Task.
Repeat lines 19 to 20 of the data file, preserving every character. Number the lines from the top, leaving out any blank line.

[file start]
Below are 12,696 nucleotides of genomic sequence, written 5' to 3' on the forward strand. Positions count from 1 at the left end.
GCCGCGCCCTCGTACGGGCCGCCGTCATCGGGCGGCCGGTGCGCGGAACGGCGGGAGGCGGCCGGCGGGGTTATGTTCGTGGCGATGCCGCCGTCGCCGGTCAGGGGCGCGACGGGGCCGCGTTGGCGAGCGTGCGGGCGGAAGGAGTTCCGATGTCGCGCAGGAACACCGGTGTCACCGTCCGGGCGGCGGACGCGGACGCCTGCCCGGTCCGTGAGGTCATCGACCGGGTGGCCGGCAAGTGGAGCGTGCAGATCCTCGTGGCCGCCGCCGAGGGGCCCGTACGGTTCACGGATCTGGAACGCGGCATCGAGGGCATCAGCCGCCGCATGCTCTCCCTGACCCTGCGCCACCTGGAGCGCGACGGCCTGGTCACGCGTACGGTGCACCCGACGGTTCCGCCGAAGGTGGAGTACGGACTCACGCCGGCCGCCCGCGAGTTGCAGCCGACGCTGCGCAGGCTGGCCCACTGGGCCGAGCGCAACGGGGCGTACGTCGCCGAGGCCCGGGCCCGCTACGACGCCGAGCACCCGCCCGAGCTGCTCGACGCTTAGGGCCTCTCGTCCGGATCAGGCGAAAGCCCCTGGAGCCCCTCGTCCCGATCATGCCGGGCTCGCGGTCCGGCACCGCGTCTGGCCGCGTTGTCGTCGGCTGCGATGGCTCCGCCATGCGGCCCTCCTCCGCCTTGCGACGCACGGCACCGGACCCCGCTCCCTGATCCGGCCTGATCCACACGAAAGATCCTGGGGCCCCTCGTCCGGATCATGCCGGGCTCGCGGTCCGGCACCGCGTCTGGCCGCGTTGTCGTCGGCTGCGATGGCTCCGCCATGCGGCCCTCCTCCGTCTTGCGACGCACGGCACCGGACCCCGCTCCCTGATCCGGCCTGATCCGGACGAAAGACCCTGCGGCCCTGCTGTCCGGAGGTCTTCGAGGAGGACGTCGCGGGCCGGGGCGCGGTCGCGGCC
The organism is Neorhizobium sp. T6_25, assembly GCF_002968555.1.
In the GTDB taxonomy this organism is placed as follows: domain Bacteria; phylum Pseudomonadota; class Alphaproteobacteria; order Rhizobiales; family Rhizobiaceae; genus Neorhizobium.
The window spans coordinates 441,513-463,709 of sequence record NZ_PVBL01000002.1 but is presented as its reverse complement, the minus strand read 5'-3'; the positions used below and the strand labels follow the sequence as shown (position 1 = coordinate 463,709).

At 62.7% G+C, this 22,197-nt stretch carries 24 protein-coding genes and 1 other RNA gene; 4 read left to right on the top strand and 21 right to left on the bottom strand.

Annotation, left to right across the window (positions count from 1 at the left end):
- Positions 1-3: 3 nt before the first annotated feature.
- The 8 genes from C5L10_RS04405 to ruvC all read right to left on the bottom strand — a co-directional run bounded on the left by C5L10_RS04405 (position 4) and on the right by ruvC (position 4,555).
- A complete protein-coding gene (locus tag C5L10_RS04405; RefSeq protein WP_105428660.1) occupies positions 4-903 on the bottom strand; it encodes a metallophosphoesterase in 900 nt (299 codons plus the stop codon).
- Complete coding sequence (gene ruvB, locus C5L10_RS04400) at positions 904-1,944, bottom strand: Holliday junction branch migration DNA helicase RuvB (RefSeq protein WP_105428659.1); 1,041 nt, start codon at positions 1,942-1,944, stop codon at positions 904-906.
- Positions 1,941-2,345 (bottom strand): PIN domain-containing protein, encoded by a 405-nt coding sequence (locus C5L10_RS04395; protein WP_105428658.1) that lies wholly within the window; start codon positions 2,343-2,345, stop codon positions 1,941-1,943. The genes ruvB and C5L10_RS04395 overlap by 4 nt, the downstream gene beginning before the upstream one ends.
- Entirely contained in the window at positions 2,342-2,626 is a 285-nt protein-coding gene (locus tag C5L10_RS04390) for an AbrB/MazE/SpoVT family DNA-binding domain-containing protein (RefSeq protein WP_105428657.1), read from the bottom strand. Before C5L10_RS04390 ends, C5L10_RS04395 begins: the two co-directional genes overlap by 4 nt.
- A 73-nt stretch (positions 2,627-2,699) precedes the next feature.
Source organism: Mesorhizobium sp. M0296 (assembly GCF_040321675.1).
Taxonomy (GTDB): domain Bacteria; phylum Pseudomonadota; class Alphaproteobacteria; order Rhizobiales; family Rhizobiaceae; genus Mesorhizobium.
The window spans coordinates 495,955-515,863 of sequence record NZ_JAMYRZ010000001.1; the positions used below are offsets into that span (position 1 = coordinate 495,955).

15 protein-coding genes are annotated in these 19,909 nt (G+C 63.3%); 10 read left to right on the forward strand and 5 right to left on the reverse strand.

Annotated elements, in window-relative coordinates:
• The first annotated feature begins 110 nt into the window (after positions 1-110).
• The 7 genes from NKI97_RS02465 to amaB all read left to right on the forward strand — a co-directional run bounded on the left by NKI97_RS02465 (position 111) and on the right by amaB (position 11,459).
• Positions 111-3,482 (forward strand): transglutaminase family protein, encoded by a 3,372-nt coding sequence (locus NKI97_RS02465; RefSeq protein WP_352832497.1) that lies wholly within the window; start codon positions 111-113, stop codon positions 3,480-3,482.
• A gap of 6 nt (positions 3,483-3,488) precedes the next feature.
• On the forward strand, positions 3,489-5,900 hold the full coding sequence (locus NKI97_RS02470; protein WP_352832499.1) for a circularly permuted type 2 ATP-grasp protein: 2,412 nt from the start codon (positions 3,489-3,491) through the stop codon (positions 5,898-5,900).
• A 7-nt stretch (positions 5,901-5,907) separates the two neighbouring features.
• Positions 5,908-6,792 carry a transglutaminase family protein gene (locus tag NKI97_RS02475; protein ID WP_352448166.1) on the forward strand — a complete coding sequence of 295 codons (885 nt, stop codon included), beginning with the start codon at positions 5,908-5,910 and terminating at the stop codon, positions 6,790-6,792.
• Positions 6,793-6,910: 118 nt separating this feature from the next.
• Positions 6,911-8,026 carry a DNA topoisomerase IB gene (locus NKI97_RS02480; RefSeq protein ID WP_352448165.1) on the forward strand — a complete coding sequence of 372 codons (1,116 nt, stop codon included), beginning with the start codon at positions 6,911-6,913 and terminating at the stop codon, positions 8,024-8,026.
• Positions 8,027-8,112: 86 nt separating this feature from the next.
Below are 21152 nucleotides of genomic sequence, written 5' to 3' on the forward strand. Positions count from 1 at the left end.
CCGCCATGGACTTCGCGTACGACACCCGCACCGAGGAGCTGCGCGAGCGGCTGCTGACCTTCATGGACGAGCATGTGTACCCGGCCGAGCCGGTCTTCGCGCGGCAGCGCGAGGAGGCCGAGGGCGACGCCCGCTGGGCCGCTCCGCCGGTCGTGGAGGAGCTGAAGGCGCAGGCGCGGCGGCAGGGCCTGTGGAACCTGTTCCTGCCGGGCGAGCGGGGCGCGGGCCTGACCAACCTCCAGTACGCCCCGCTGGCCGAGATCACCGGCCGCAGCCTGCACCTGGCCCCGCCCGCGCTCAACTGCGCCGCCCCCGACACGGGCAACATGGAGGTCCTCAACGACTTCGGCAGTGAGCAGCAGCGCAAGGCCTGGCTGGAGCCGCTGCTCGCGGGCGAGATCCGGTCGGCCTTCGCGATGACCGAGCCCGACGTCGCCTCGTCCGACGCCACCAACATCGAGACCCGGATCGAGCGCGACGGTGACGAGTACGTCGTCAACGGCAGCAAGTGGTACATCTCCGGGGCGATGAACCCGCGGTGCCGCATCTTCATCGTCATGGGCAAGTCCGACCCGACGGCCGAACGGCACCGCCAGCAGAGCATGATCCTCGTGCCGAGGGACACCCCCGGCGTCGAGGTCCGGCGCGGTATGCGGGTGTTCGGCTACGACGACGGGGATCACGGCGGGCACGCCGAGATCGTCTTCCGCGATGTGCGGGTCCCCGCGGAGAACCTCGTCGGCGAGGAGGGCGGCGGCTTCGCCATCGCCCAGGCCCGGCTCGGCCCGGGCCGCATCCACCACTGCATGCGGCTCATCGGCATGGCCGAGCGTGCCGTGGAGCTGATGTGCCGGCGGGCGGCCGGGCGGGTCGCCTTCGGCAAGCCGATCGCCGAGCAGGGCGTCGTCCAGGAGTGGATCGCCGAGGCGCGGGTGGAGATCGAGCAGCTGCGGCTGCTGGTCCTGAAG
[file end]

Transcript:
Annotated elements, in window-relative coordinates:
• The first annotated feature begins 110 nt into the window (after positions 1-110).